2/23/2013 6:30 P.M. ET
Asencio building on last year's strong finish
By Corey Brock / MLB.com
PEORIA, Ariz. -- It didn't surprise the Padres much that Minor League outfield prospect Yeison Asencio started a three-run, ninth-inning outburst on Friday with a single up the middle.
It sure looked like Asencio, 23, picked up right where he left off following a wildly successful 2012, when he won the Midwest League batting crown with a .323/.353/.474 line, including eight home runs and 61 RBIs in 92 games.
Asencio became the first Padres Minor League player to win a batting title since Chase Headley did so for Double-A San Antonio in 2007.
In November 2011, it was revealed that Asencio had been using a false identity -- Yoan Alcantara -- and an age that was 2 1/2 years younger than his real age. Asencio turned 23 on Nov. 14.
Asencio's season didn't begin until May, when he obtained his visa in the Dominican Republic, though he picked up where he left off in 2011, when he hit .348 in the Arizona League.
There's a chance that Asencio could leapfrog Class A Lake Elsinore for Double-A San Antonio, although that won't be determined until later in camp.
"He's going to play," Padres manager Bud Black said of Asencio. "The makeup of our outfield situation … you're going to see [Kyle] Blanks and [James] Darnell at first base some, might open up some innings for this guy."
Ross welcomes longer Spring Training
PEORIA, Ariz. -- Don't tell Tyson Ross that Spring Training is too long.
Six weeks in Arizona and a franchise-record 38 exhibition games? The Padres pitcher doesn't mind at all.
"The beauty of a longer Spring Training is I get more work with the coaches, more side work," Ross said on Saturday.
And, of course, more innings in Cactus League games.
Ross made his first start Saturday against the Mariners, allowing two runs in two innings. He allowed a walk to leadoff hitter Franklin Gutierrez after falling behind 3-0. Two batters later, Jason Bay jumped on a 1-0 fastball, sending it over the fence in left field.
"I thought he threw the ball fine, I thought his arm strength and velocity looked good and he threw a couple of good changeups, which he needs to do," said Padres manager Bud Black.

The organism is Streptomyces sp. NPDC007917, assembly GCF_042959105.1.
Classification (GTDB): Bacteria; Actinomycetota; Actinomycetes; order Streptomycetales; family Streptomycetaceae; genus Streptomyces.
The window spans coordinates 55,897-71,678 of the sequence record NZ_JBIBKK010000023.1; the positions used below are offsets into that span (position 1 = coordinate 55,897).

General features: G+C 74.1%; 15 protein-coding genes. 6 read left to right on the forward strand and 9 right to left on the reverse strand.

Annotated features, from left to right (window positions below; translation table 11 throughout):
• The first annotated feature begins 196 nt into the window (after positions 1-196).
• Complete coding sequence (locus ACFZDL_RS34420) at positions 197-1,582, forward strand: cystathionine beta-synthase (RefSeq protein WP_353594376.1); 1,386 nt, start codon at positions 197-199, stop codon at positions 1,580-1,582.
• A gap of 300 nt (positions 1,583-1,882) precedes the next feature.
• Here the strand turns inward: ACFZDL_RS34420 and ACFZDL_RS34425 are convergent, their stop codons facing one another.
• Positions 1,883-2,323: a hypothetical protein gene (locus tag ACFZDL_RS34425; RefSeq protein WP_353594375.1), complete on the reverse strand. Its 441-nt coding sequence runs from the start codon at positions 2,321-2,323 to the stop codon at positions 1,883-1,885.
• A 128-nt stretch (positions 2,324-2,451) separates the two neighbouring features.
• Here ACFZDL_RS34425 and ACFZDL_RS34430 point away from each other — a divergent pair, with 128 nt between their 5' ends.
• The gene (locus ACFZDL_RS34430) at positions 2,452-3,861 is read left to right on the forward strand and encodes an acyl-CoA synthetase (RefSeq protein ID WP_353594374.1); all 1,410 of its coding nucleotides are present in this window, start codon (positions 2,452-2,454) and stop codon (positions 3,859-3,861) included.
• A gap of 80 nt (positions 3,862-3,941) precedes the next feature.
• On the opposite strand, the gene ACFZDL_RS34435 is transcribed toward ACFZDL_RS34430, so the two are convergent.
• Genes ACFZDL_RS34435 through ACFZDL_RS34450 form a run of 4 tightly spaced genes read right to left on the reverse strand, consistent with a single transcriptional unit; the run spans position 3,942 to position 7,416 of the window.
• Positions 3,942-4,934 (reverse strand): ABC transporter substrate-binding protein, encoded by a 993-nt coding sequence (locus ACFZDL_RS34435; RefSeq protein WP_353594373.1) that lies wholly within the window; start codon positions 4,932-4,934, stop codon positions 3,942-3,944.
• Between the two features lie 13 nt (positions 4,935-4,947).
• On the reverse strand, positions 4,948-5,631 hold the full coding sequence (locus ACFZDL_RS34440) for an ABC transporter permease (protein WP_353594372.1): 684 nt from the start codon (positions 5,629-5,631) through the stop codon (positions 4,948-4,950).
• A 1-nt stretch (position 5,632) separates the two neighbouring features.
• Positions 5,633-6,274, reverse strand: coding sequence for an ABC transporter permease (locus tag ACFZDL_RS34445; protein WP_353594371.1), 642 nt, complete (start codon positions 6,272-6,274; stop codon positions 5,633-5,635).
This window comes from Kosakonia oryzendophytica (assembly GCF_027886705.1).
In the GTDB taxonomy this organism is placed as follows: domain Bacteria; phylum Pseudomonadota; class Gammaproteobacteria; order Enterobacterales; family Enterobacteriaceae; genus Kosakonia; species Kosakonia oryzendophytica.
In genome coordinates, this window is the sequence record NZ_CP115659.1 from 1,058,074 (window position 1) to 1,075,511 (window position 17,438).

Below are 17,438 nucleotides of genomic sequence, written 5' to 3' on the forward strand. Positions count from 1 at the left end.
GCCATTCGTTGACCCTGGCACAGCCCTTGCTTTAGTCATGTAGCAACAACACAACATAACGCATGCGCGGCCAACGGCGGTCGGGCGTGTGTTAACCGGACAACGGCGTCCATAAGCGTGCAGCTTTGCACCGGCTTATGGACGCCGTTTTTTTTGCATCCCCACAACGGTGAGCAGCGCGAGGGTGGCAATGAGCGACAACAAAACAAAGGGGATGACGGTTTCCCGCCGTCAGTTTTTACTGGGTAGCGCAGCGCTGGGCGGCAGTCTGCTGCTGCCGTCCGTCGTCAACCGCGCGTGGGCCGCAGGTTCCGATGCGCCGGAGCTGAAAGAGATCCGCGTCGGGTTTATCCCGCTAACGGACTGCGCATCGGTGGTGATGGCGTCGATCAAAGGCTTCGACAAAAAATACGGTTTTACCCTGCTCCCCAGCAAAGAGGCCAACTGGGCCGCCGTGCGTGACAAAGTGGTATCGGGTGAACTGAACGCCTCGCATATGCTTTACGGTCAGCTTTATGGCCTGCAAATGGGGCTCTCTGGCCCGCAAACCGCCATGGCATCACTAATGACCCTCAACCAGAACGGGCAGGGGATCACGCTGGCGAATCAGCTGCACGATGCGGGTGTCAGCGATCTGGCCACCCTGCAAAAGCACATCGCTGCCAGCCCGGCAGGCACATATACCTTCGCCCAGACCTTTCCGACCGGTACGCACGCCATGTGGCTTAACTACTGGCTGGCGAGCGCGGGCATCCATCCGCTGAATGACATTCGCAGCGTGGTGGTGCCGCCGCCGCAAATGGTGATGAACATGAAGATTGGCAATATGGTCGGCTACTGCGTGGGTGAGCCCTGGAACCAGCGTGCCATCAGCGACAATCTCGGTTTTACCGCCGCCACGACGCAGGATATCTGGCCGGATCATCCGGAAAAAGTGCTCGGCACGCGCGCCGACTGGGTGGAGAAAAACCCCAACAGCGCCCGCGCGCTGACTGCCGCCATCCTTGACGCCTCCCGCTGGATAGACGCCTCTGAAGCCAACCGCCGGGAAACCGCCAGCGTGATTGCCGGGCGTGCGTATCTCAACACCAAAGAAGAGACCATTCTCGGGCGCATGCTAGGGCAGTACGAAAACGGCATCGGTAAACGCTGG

All told, Ross allowed three hits, one walk and had two strikeouts.
"It was nice to be back out there," Ross said. "I'm just trying to knock the rust off."
Ross, obtained in November from the A's, is one of several candidates in camp trying to win a job in the starting rotation. He's spent the last 10 days working with pitching coach Darren Balsley and feels like he's already starting to see some results.
"Like Balsley said, it's just a matter of not trying to overpower people, it's about dissecting hitters," Ross said.
Vincent's poor Spring Training luck continues
PEORIA, Ariz. -- Pity poor Nick Vincent, the Padres reliever who has had some of the worst luck when it comes to Spring Training.
Vincent arrived in Peoria more than 10 days ago when pitchers and catchers reported to camp, but he's been slowed by the flu, which first manifested itself as a fever and a 101-degree temperature, and now has all but taken his voice from him.
"I've been sick since I got here," Vincent said.
But Vincent, who had a 1.71 ERA in 27 games last season for the Padres, can find solace in knowing that he will eventually get better and that ranks far better than what happened to him last year.
Last March, while the team was in Goodyear to face the Reds, Vincent stepped on a baseball that was on the ground in the Padres' bullpen.
"When it happened, I knew it wasn't good," he said.
It wasn't, as Vincent rolled his left ankle so badly that he had to be fitted for a walking boot the next day and had to use crutches just to get around. He eventually had an X-ray on the ankle, which was negative, but the injury knocked him out for the rest of Spring Training.
Vincent, who is from Ramona, Calif., located north of San Diego, eventually reported to Triple-A Tucson in May and then was recalled by the Padres on May 18. He shuttled back and forth to Tucson four more times before sticking for good on Aug. 18.
"It was pretty unreal, being able to play for your hometown team," Vincent said. "… At first, it was a little surreal."
• Center fielder Cameron Maybin, slowed the last week due to a sore right wrist, will likely get into his first Cactus League game on Sunday. Maybin, who has had issues with his right wrist each of the past two seasons, has participated in some drills. Maybin has had a cortisone shot and said Saturday that his wrist was feeling considerably better.
• The Padres scored five runs in the bottom of the ninth inning in Saturday's 8-6 loss to Seattle, as reserve infielder Jeudy Valdez hit a two-run home run. Valdez also doubled earlier in the game.
"We had some good swings in the ninth," manager Bud Black said.
Valdez, 23, was designated for assignment earlier this month when the team claimed pitcher Fautino De Los Santos off waivers from the Brewers. But no team put in a claim for Valdez.